The lights are on
Alan Wake's American Nightmare was my first foray into the Alan Wake universe. I downloaded the demo and I was immediately entranced by the feel of the universe, the battle mechanics, and the enemies. I was convinced that I absolutely had missed out on the Alan Wake experience. So I spent the 1200 MP and the story went on. And that's when things started to go wrong.
Initially, I was intrigued by the story. The mysterious doppleganger Mr. Scratch, rewriting reality, the inhabitants of Night Springs, and the search for answers, kept me wholly immersed in the experience and the adventure as I moved forward. And then, the projection room starts melting into the Darkness and I wake up in the exact same spot, following the exact same story, in the exact same environments. I enjoy the whole 'time paradox' gimmick as much as the next guy, but in American Nightmare, that's all it feels like. A gimmick. An excuse for the developers to reuse the same small environments over, and over, and yes, over again. Not only do I have to do the same things, with the same people, in the same settings as I did before, I actually have to do them a third time. That's right. Just when you think you've been had and you're playing the same exact game you just played, you have to play it again. Three times in the same universe is absolutely an insult. I understand that the story is moving forward, in a sense, and it's interesting that you're not the only one that realizes that time is replaying itself, but let's be honest. You're completing the same tasks, in the same exact environments, three times. In American Nightmare, that's two times too many.
As I said, this is the first time I played an Alan Wake game. After I finished American Nightmare and spent a few hours playing the incredibly enjoyable Arcade Mode (which I'll get to in a minute) I felt like I owed it to myself to play the first Alan Wake game, so, I downloaded it. Now I won't go into too much detail about Alan Wake, but let's just say that it was probably one of the best games I've ever played. The story, the action, the horror and the dread around every turn, phenomenal. And that's when I started thinking about American Nightmare. There is absolutely no comparison between Alan Wake and American Nightmare. The former is deep, intriguing, enormous, and exciting. The latter? Small, repetitive, and quite simply, not even in the same category as the original. I couldn't help but feel that much more cheated after playing Alan Wake. Granted, American Nightmare is a downloadable title and not a full release, but that really is no excuse for making such a miniscule version of such an exceptional game. American Nightmare feels like nothing more than a side note, an expansion pack, possibly, DLC. I understand that Mr. Scratch is mentioned (briefly and off-handed) in the first Alan Wake, but that's all this route in the story is. A brief, off-handed adventure that adds nothing, answers nothing and leaves you feeling like you could have done without it. If not for the Arcade Mode, I definitely would've felt like my 1200 MPs were completely stolen. Which reminds me.
The best part of American Nightmare is hands down the smooth battle mechanics and the new and differing enemies. While the original Alan Wake had pretty much the same old hillbillies (some bigger, some smaller) over and over, American Nightmare does a great job of giving you a whole new set of enemy types to add to the Taken. I won't go into what these enemy types are (it's one of the best experiences in the game), but I will tell you that they fit wonderfully into the Alan Wake universe. And, they make the Arcade Mode, the premier destination in American Nightmare. What this game is lacking in depth and intrigue in it's story, Arcade Mode more than makes up for with it's action. With multiple locations to fight off ever increasing hordes of Taken, you will spend the majority of your time with American Nightmare counting down every second of the 10 minutes until sunrise in Arcade Mode. The goal is of course high score, and the way to get there is the multiplier you fill up by killing and dodging the Taken, which resets when you get hit. You get stars based on your performance (1-3), along with your score, and these stars unlock the next map. I haven't unlocked all the maps yet (the original Alan Wake is sucking up my time currently), but I can tell you it is well worth the effort. I've spent hours with those 10 minutes til' sunrise, and I will spend many more. Arcade Mode makes the game and it is definitely worth purchasing solely for this reason.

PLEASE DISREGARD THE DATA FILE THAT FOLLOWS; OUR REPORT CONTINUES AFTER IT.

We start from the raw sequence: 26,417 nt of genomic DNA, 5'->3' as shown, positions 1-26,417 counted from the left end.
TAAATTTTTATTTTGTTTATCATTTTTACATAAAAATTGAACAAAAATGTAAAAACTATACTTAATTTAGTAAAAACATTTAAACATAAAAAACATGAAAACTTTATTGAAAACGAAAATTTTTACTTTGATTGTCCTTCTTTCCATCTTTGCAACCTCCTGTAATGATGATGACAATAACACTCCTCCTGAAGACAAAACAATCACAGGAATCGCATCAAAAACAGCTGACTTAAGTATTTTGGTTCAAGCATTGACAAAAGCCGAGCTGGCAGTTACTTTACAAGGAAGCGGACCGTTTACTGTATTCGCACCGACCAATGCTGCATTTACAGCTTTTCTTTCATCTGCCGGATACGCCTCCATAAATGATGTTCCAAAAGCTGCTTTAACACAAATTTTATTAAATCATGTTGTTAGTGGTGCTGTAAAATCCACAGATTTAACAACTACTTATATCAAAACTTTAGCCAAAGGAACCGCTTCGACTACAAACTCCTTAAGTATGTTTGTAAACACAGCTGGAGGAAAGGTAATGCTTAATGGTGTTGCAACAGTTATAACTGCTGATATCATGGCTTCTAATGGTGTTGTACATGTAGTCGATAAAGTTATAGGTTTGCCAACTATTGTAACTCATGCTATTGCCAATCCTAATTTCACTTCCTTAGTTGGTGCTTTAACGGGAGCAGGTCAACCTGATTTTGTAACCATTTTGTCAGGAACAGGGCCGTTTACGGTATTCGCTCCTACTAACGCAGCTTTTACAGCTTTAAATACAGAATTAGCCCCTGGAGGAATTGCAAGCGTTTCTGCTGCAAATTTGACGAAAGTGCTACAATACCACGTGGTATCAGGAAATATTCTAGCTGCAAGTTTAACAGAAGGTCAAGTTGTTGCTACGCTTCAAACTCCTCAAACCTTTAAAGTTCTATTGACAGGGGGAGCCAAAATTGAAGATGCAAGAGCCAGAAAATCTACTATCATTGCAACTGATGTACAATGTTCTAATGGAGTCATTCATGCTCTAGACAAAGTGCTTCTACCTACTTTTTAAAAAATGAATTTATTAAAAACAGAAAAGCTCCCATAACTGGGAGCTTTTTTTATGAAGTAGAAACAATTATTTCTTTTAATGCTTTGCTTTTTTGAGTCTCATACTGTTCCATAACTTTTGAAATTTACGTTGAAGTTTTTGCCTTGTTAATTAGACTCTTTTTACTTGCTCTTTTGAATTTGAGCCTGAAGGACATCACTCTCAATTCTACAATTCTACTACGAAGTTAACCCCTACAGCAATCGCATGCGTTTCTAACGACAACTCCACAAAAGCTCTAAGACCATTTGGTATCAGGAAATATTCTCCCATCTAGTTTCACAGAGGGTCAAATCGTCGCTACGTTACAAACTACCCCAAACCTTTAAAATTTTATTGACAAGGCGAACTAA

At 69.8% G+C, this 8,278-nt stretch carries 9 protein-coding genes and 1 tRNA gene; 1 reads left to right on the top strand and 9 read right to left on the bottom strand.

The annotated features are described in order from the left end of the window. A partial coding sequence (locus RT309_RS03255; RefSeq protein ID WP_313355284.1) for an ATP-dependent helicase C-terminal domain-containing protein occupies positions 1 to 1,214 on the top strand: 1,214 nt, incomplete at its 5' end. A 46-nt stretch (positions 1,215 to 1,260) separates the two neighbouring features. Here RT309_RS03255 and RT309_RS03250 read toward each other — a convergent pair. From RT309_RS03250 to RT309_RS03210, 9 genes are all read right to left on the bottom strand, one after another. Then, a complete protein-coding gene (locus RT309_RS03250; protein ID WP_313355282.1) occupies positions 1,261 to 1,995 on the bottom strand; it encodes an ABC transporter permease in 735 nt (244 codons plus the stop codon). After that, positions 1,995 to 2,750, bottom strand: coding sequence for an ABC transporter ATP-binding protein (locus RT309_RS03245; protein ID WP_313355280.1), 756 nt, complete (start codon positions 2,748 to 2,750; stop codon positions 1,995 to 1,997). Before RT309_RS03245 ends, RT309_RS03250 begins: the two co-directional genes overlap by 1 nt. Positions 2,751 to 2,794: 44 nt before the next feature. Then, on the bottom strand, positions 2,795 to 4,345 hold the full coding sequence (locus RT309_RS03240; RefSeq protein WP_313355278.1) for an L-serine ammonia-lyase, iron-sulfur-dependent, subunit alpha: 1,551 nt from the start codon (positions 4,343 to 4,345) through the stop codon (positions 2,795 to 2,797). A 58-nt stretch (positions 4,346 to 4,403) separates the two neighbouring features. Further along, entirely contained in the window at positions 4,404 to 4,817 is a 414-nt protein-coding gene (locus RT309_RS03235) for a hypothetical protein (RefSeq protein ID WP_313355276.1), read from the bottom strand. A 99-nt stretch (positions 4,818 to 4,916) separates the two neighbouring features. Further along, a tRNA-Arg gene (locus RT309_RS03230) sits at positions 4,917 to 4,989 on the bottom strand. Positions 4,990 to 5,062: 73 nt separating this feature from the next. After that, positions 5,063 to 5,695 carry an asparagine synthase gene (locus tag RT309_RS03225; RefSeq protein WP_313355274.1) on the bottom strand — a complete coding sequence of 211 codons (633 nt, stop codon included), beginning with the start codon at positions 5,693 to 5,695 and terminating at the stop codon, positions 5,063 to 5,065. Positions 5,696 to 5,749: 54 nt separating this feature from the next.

Overall, I can't say I wouldn't recommend American Nightmare. It introduced me to the Alan Wake universe and pointed me in the direction of one of the best games I've ever played. For that, I will always be grateful. But as a game in itself it is quite simply nowhere near the experience that the original was. It's story really has nothing more than a little extra time in the Darkness, to add to the series. And by extra time I mean of course, extra time followed by the same extra time, followed again by the same extra time. That said, the Arcade Mode more than makes up for the lack of excitement that the story offers. I for one will be revisiting the great maps, full of great Taken, over and over, and yes, over again.
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